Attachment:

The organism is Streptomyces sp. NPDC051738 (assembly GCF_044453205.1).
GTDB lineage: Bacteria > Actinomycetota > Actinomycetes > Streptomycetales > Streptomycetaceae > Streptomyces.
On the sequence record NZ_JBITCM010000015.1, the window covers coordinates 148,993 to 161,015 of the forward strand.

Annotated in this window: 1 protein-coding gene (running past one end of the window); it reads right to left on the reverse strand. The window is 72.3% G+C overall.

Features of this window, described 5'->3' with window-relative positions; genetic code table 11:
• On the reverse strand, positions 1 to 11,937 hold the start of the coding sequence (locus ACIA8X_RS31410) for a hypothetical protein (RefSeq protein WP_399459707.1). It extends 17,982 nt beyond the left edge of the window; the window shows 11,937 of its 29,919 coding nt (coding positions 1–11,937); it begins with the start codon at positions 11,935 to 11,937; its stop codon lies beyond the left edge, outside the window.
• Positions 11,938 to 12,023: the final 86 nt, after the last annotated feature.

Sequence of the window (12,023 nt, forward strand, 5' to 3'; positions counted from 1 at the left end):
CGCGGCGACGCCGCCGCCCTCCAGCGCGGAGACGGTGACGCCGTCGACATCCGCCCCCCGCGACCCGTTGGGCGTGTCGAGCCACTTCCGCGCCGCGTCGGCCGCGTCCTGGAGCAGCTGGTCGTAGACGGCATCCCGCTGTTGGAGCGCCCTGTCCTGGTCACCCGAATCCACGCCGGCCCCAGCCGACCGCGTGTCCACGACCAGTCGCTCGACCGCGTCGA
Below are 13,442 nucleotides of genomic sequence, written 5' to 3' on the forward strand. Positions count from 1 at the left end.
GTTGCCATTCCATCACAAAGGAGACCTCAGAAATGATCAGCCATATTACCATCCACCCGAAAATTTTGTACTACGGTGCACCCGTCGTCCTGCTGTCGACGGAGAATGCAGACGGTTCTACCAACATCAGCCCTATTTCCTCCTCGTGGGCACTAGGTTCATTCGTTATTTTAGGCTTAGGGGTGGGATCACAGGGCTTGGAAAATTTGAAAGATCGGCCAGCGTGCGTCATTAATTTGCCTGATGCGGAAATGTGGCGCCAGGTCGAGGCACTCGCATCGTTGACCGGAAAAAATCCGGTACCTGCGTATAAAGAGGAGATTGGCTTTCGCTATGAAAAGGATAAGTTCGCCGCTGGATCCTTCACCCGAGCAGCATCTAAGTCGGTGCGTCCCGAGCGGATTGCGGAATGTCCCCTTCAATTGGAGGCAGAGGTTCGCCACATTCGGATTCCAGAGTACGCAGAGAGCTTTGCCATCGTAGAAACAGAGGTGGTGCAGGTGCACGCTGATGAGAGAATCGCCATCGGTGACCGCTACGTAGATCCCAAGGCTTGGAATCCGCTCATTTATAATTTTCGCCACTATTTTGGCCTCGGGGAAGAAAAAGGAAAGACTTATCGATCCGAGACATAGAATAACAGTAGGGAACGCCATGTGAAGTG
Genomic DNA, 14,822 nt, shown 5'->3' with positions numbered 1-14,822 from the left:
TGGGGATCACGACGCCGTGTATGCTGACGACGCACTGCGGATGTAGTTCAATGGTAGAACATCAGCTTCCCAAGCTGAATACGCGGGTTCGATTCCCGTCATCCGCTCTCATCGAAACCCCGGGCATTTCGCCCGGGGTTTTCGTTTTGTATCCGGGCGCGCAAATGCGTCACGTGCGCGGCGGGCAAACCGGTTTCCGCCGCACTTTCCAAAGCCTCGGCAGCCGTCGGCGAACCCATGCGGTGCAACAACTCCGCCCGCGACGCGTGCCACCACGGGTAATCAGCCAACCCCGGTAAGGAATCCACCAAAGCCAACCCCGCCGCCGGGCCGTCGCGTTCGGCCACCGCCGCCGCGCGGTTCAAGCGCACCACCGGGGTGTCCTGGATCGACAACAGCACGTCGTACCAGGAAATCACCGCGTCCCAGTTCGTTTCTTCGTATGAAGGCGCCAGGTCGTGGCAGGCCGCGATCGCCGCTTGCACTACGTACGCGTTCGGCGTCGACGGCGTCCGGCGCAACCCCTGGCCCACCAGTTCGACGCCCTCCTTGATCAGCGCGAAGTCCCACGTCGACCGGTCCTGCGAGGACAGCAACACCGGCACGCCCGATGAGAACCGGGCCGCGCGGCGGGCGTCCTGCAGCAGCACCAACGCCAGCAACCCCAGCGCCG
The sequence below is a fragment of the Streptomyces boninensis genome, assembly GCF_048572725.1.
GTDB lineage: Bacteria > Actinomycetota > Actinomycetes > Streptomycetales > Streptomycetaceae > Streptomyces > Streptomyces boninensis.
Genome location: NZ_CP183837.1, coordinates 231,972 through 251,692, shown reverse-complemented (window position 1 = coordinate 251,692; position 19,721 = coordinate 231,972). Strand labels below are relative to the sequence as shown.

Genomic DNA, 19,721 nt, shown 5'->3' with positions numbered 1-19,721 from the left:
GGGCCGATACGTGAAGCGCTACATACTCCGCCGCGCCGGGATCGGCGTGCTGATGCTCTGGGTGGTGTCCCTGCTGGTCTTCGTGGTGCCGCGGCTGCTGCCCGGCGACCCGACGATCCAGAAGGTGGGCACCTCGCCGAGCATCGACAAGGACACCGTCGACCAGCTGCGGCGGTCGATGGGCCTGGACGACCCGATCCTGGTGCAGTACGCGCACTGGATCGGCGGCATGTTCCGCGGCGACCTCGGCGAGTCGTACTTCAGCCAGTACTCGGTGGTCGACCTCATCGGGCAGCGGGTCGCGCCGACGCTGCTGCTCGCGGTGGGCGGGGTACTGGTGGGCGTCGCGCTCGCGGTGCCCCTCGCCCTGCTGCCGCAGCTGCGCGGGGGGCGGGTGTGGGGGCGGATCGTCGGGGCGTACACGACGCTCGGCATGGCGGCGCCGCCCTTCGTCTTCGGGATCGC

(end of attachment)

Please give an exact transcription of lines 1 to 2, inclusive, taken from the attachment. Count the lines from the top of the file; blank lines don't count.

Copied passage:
The organism is Streptomyces sp. NPDC051738 (assembly GCF_044453205.1).
GTDB lineage: Bacteria > Actinomycetota > Actinomycetes > Streptomycetales > Streptomycetaceae > Streptomyces.